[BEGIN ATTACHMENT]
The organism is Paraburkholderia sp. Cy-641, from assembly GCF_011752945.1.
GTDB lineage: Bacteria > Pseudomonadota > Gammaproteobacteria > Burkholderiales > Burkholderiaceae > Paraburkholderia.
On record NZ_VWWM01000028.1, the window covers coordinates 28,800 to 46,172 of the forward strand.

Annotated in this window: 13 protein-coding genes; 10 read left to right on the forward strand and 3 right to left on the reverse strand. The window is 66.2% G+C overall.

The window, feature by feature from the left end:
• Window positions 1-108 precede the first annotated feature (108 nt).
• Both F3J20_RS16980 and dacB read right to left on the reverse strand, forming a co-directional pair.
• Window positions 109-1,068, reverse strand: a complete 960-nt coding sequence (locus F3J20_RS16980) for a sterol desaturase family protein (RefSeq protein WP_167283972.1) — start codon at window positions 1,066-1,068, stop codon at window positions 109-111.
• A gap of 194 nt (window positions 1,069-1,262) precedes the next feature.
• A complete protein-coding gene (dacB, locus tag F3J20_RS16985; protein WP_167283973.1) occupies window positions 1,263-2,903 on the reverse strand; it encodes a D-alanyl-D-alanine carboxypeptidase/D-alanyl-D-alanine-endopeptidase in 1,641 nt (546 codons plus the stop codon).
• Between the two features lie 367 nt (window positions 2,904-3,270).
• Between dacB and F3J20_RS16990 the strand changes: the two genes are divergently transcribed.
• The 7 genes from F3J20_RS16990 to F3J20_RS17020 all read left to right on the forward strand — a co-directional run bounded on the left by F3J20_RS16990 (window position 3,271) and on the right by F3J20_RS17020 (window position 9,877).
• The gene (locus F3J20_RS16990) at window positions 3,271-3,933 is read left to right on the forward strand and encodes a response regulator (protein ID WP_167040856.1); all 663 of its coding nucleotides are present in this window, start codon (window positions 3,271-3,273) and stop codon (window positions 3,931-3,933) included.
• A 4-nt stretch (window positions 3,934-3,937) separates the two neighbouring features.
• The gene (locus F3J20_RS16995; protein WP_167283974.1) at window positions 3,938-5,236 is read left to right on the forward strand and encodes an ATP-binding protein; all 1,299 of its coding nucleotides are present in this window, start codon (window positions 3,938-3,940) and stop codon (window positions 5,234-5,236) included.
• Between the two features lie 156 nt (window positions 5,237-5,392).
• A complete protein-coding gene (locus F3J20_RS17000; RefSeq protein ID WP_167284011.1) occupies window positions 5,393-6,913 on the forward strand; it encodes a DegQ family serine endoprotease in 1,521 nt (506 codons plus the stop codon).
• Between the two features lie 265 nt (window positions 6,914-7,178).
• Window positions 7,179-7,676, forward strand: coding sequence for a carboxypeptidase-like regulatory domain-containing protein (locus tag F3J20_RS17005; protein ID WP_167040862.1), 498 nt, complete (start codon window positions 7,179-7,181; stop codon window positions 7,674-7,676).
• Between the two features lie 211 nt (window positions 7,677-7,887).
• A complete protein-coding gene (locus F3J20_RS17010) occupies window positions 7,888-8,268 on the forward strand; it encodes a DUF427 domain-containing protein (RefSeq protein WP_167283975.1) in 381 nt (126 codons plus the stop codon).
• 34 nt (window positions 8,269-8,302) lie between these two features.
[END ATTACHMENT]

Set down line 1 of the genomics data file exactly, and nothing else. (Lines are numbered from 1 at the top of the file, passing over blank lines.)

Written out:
The organism is Paraburkholderia sp. Cy-641, from assembly GCF_011752945.1.